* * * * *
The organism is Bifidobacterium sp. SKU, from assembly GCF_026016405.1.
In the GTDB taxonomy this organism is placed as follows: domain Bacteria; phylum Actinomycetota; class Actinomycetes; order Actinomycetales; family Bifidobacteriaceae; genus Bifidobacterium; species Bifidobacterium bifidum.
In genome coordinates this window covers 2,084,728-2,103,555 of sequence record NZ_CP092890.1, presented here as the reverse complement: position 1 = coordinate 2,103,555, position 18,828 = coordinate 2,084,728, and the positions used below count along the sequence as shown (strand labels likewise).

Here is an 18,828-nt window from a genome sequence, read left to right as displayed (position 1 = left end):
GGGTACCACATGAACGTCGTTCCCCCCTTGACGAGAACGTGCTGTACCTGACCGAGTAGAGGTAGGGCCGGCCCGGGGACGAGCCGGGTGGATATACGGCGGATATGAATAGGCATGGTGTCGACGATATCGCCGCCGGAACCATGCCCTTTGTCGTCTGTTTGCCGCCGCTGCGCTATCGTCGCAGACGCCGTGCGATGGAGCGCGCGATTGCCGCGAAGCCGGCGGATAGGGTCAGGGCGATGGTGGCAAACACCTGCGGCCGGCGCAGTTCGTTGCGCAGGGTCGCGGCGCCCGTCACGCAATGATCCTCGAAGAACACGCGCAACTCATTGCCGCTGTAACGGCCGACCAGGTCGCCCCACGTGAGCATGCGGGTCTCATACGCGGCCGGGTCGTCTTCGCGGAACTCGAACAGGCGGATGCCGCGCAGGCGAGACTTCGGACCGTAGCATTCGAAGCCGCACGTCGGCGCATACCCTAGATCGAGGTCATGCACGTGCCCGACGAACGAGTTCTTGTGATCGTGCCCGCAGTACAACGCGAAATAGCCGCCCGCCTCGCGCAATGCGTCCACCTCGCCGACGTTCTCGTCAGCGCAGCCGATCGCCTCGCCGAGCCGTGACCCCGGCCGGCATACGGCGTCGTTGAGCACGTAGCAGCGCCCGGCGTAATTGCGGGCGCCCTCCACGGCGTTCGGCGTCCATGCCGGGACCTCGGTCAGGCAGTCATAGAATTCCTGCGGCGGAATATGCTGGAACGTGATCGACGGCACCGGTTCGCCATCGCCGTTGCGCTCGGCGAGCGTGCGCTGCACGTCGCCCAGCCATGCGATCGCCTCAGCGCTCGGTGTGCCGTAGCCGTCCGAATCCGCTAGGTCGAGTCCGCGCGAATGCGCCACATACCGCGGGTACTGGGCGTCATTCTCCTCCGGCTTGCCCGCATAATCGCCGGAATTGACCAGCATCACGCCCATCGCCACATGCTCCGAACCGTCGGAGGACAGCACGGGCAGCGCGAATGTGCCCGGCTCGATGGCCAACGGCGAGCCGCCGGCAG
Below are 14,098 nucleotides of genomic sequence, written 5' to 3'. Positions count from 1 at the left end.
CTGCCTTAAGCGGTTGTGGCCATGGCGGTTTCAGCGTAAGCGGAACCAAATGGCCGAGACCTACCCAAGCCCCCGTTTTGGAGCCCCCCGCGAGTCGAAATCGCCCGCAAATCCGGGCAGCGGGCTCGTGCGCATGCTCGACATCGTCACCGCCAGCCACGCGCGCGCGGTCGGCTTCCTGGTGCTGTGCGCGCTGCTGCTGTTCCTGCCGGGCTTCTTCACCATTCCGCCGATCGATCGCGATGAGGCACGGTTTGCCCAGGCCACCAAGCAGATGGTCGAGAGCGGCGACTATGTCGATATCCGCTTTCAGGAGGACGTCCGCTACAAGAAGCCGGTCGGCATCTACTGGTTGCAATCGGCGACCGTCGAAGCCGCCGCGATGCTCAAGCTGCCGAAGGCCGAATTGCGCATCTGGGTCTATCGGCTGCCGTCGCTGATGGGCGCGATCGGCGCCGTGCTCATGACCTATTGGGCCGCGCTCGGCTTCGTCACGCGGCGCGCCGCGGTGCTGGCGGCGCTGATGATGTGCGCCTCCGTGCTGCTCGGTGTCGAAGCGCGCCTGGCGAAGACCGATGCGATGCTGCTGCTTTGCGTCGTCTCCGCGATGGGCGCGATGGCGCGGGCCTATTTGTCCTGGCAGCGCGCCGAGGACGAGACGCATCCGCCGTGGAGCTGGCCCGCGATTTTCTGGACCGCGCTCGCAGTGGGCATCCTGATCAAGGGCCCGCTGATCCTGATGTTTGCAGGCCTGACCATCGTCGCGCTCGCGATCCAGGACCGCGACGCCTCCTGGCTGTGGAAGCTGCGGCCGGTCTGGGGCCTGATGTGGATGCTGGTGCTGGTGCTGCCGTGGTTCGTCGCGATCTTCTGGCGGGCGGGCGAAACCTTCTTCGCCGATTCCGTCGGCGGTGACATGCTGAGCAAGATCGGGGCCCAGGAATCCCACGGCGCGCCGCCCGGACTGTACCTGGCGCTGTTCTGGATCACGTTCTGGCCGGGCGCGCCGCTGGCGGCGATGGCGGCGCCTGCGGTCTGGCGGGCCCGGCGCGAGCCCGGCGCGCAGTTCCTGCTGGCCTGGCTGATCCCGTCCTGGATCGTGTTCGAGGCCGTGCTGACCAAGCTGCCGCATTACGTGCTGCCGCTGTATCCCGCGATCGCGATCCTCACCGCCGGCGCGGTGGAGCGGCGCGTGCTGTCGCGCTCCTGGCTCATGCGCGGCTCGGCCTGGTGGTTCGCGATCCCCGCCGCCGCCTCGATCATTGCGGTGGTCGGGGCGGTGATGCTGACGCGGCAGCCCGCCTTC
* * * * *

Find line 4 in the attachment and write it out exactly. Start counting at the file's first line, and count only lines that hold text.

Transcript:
Here is an 18,828-nt window from a genome sequence, read left to right as displayed (position 1 = left end):